Sweden’s Epiroc will be hunting further acquisitions this year after a successful 2021 saw eight deals completed and about US$120 million of annual revenue added, according to CEO Helena Hedblom. “We have a very healthy pipeline when it comes to acquisitions,” she said on the company’s annual results call.
Hedblom indicated the pace of deal-making in 2021 shouldn’t be seen as extraordinary.
“We have done 19 acquisitions since the [2018 Atlas Copco-Epiroc] split. We invest organically for the future and we complement it with strategic M&A, so I have good hope that we will continue the good work in acquisitions within the coming years.”
In Epiroc’s sights are more of the same types of companies that it has recently bought: digital technology, automation and electrification. “Also acquisitions to strengthen our aftermarket,” Hedblom said.
Continuing strong growth in the company’s aftermarket business, in the face of supply chain disruptions and surging demand for service labour in some key markets, helped Epiroc post 12% revenue growth in 2021 to SEK39.64 billion (US$4876 million). Net profit was up 30% at SEK7069m (US$755m), while orders for the year jumped 25% to SEK45.65 billion (US$4876m).
Epiroc finished 2021 with net cash of US$140m on its balance sheet.
Demand for new equipment and aftermarket services from the company’s core mining and infrastructure markets remained strong, Hedblom said. That, and rising costs, was contributing to higher prices which would remain pressured in 2022. Asked about “material risk” of lost market share due to extended equipment delivery lead times “because you are prioritising aftermarket business”, Hedblom said she saw no risk.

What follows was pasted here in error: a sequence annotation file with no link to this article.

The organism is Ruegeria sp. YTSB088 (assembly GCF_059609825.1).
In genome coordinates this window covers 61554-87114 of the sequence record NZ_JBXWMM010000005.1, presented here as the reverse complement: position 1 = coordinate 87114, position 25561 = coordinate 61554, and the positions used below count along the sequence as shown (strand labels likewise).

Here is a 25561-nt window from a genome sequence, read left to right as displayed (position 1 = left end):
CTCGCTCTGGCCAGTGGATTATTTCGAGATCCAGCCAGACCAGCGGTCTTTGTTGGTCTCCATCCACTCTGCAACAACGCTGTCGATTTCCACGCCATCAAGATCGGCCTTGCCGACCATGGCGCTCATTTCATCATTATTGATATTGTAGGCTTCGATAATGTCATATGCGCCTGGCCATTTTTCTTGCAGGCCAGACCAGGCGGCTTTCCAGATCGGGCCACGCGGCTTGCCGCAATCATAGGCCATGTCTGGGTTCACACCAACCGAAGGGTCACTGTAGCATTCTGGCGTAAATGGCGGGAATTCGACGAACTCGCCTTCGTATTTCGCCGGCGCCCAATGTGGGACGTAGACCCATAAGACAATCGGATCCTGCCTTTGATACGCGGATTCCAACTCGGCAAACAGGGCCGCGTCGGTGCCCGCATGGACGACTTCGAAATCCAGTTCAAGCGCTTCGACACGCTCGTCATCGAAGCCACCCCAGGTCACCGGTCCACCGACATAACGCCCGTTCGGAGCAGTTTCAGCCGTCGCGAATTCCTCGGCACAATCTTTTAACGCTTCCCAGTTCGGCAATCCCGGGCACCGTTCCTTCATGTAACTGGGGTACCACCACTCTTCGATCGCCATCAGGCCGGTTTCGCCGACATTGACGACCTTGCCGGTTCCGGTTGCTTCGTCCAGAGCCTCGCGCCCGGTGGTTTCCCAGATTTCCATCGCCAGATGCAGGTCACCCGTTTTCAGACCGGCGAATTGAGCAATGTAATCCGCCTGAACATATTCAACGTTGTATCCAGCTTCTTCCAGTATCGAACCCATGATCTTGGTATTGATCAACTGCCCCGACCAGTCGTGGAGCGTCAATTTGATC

“I think we have competitive lead times … I think the situation is the same for all players,” she said.
“It’s a couple of months longer than normal, which is not a lot.”
She said large mining equipment orders (above US$10 million) that contributed to lumpy quarterly sales were a factor in record annual orders and revenues.
“When we look at the underlying demand [in mining], and the small and medium-size orders [have also] continued to be very healthy for the last year, what we have also seen is customers are taking decisions to do brownfield investments, larger replacement orders, etc. It can always vary between quarters and the large orders are always bulky in nature.
“But the underlying demand is there.
“If we look at previous peaks I would not really compare it from a level standpoint, I would just say today customers are much more focused on the technologies that will secure sustainable, more productive solutions. So that is why we see good demand for automation, digital, as well as electrification.”
Epiroc’s ongoing investment in technology, remanufacturing and on-the-ground support in key markets continued to pay dividends, Hedblom said. Asked about the company’s 10% organic growth in its service business in a four-year period that had seen 1% growth in worldwide mine production – an “extraordinarily high growth trajectory” – Hedblom said the installed base of equipment the company had put out into the market over the past 10 years or so represented “the biggest opportunity we have to boost aftermarket growth”.
“It’s not really rocket science, it’s hard work and focused effort from the team,” she said.
“If we take a 10-year perspective I think we are today much more professional in the way we manage the aftermarket and that is paying off.
“Services launched in the last 3-4 years are growing faster than the components part of the business. This is where we are in a way creating our own aftermarket by bundling parts and hours into something that adds more value than the pieces. That’s really how we’ve been able to get a good boost by growing the service business.”
Hedblom said Epiroc had “more than 6000 machines now that have been delivered with connectivity” and the connectivity was a factor in improved maintenance and servicing outcomes.